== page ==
Guitars burn auditory rubber, and drums push the speedometer into the red on “Sunbathing Animal”, the title-track from blustering Brooklyn punks Parquet Courts’ upcoming second album.
The more speed “Sunbathing Animal” gains, however, the more you notice the severe mismatch between the music and the song’s video. The stationary, continuous black and white shot depicts nothing less than an animal at leisure. A housecat paces back and forth, sniffs and scratches a couch seat, tight-walks along a window sill, sits, and stares. A housecat being a housecat. As the musical frenzy peaks, the cat rolls onto its back and stretches out its paws – a “sunbathing animal” absolute. In the closing seconds, singer/guitarist Andrew Savage jumps into view in a mirror, rocking out, singing into a brush. (Given the position of the mirror, you can’t tell it’s actually a mirror, making Savage’s entrance quite surprising, especially so far into the mundanity.) Savage disappears, and the cat leaps off of the couch, out of view, a second later.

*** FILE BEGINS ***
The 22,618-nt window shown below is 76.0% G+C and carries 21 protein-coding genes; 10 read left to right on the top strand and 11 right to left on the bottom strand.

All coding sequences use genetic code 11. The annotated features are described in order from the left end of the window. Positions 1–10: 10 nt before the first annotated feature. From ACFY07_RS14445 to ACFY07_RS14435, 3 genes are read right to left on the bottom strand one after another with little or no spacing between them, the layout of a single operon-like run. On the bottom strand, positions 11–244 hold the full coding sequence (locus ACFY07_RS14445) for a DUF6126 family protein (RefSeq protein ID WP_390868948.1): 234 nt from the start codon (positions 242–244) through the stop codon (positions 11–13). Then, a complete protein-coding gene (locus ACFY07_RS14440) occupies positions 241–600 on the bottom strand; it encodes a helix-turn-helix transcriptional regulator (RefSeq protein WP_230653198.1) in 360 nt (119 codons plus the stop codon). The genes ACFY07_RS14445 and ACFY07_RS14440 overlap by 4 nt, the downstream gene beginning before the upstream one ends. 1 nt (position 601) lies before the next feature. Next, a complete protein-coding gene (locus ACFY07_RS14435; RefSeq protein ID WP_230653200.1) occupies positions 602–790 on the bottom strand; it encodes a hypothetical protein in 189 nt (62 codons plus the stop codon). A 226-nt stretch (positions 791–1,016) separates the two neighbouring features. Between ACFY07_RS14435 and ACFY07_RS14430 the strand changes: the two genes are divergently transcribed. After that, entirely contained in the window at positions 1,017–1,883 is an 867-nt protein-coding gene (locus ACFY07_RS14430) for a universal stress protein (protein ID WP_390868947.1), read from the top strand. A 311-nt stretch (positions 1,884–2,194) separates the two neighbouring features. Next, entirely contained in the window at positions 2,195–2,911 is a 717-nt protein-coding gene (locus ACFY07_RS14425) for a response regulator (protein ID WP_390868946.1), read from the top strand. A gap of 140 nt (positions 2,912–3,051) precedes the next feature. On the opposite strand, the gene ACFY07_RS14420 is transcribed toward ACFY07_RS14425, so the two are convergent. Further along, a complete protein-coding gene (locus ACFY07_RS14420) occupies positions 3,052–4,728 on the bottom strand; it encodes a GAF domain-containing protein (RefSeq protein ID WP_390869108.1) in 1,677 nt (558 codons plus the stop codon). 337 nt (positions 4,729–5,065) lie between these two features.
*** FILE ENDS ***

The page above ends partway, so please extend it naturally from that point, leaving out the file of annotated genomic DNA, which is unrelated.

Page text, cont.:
Much of the lyrical languor and aimlessness that coloured Parquet Courts’ debut album, Light Up Gold, has spilled into “Sunbathing Animal”, manifested in the video’s feline star. While Parquet Courts delivered such dejection with particular urgency on Light Up Gold, the band is even more manic here. By the song’s end, you may find yourself depleted, transmogrified into a lazy, sunbathing animal yourself. But pick yourself up; there’s still a whole album to look forward to, and a show with Olympia’s Naomi Punk and Vancouver’s Tough Age at the Biltmore on May 24.